Wednesday News: Snipe hunting


RALPH HISE WORRIES STUDENTS WILL STEAL ID PHOTOS OFF THE INTERNET: Rep. David Lewis, a Harnett County Republican who was a key negotiator on the voter ID law, said Tuesday he was interested in changes that would make more student and employee IDs good for voting. However, Sen. Ralph Hise, a Spruce Pine Republican and co-chairman of the Senate Redistricting and Elections Committee, said the voter ID law is fine the way it is. Hise said Tuesday that universities need to verify students’ personal information so matches can be made to elections board data. Only student photos taken by the university or contractor should be suitable for voting purposes to guard against people using fake IDs to vote, he said. “Someone could click a photo on the internet and submit it,” Hise said.

GOP HOUSE LEADERS WHITEWASH UNC BOARD OF GOVERNORS: House Republican leaders pushed forward Tuesday with a half-dozen nominees to the University of North Carolina Board of Governors despite complaints from a leading Democrat that they were acting in bad faith and decreasing diversity on a board that sets policy for the state's public university system. The six names are mostly re-appointments, but a black Democrat would come off the board, replaced by a white Republican. The appointees include at least one lobbyist, the managing partner of a company that two top members of House leadership have worked for and a developer who is friends with Speaker of the House Tim Moore. House Minority Leader Darren Jackson took issue Tuesday with the process: An up-or-down vote on a resolution naming members to the board as opposed to an election that would force legislators to choose from a larger field of candidates. That gives leadership closer control of the slate. "The fact that a few people got to decide ... is wrong," Jackson, D-Wake, said during a lunchtime committee meeting.

ALAMANCE COUNTY LANDOWNERS SUED BY MOUNTAIN VALLEY PIPELINE COMPANY: Mountain Valley Pipeline LLC is suing two landowners in Alamance County Superior Court who, according to the suit, are denying company representatives access to their land. “Mountain Valley is vested with the power of eminent domain under North Carolina law, and is a condemnor,” the suit reads. “North Carolina law expressly allows any condemnor to enter upon any lands, but not structures, prior to condemnation to make surveys, borings, examinations, and appraisals.” MVP’s lawyers, Michael Thelen with Womble Bond Dickinson of Raleigh, and Joseph Kalo with Pittman and Steele of Burlington, prepared the two lawsuits — one against Charles and Deborah Jones, and the other against Allen and Cynthia Mitchell — and filed them March 13. They request an injunction forcing the property owners to give them access. A hearing is set for April 1. The proposed Mountain Valley Pipeline Southgate would be a 72-mile, 24-inch-diameter line connecting to the existing MVP in Pittsylvania County, Va., to carry Marcellus Shale gas to the PSNC distribution system south of Graham near Cherry Lane Road, according to documents submitted to the county.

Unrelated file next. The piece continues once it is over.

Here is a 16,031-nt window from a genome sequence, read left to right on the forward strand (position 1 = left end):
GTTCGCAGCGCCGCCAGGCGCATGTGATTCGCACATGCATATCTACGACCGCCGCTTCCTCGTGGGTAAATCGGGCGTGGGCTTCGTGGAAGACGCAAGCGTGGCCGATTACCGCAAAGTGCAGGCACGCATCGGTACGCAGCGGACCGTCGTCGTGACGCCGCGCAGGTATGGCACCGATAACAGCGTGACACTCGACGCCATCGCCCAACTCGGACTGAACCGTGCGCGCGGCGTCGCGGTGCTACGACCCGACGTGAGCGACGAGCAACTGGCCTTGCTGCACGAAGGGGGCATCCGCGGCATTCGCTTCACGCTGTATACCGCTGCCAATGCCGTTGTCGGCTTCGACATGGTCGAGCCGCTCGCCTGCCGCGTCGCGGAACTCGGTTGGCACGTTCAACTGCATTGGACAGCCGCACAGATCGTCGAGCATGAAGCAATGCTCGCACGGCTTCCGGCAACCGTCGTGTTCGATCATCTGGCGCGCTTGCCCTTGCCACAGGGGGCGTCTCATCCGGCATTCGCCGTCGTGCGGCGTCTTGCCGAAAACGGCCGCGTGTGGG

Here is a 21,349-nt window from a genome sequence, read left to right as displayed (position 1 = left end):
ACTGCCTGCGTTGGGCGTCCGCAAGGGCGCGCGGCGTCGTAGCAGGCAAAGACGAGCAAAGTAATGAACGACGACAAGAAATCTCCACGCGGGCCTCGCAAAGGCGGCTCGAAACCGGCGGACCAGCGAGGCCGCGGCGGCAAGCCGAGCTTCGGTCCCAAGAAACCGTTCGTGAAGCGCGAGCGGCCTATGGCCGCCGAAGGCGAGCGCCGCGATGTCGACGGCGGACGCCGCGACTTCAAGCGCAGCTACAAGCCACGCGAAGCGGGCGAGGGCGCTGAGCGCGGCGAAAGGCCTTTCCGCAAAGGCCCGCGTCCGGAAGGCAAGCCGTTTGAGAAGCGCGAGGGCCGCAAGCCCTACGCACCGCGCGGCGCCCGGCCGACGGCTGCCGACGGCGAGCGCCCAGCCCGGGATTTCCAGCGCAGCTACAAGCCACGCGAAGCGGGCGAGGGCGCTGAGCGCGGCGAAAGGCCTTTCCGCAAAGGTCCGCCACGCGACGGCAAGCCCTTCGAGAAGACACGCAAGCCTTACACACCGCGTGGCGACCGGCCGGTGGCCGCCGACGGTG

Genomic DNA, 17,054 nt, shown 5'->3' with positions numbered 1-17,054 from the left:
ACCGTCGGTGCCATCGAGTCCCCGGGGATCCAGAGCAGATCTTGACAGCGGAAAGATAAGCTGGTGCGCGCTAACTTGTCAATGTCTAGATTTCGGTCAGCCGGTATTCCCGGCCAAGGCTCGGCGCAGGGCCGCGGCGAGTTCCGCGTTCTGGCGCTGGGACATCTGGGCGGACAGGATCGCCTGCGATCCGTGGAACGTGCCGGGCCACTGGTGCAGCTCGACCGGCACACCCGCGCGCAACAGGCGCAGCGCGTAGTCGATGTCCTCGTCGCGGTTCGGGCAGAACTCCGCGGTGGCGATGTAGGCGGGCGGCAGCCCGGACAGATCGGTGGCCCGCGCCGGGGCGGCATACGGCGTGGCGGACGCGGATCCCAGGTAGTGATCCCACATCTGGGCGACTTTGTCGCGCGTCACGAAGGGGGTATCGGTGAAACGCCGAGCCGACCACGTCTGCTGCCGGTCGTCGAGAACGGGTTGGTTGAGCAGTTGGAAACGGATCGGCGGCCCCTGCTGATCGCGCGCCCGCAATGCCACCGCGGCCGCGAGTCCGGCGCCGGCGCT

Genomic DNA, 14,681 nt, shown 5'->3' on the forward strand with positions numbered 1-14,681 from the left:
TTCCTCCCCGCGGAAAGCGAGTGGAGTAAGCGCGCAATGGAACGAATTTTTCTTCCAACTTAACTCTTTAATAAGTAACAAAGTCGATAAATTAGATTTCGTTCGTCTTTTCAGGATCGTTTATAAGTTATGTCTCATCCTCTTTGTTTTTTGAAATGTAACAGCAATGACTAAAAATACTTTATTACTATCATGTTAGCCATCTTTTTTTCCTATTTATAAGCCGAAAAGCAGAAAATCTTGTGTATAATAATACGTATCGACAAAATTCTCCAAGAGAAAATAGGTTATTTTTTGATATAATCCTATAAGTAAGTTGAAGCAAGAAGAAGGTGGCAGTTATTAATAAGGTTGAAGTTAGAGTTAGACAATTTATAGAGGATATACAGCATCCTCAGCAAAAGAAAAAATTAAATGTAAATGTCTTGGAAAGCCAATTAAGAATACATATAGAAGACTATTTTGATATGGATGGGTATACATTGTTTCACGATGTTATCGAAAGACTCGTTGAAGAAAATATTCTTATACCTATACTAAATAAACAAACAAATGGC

CAMP LEJEUNE COULD LOSE WATER TREATMENT PLANT FUNDING OVER TRUMP'S WALL: The Pentagon sent a 20-page list of military construction projects to Congress on Monday that might be slashed to pay for President Donald Trump's wall along the Mexican border. The Pentagon document listed hundreds of projects envisioned around the U.S. and world worth around $12.9 billion. Not all will be subject to cuts, the Defense Department wrote, making it difficult to determine exactly which would be vulnerable. The list included more than $100 million for water treatment plant improvements at Camp Lejeune and airfield security and other work at Cherry Point Marine Corps Air Station in North Carolina. That is the home state to Republican Sen. Thom Tillis, who initially said he opposed Trump's emergency but voted for it. Tillis, who could face a tough re-election fight next year, said the White House had shown a willingness to consider curbing presidential powers to declare future emergencies.

MONSANTO LOSES IN COURT WHEN JURY FINDS ROUNDUP CAUSED MAN'S CANCER: A federal jury found Tuesday that Monsanto’s popular weedkiller Roundup was a “substantial factor” in causing a California man’s cancer, dealing a significant blow to the company as it aggressively defends its products against thousands of similar claims. The six-member jury delivered the unanimous verdict in the United States District Court in San Francisco, months after a groundskeeper who said Roundup caused his cancer was awarded about $80 million in a separate case in California. Tuesday’s verdict concluded the first of two phases in the federal case about the possible health risks of Roundup and whether Monsanto misled the man, Edwin Hardeman, about those risks. Mr. Hardeman used Roundup to control weeds and poison oak on his property for 26 years. He learned he had non-Hodgkin’s lymphoma in 2015.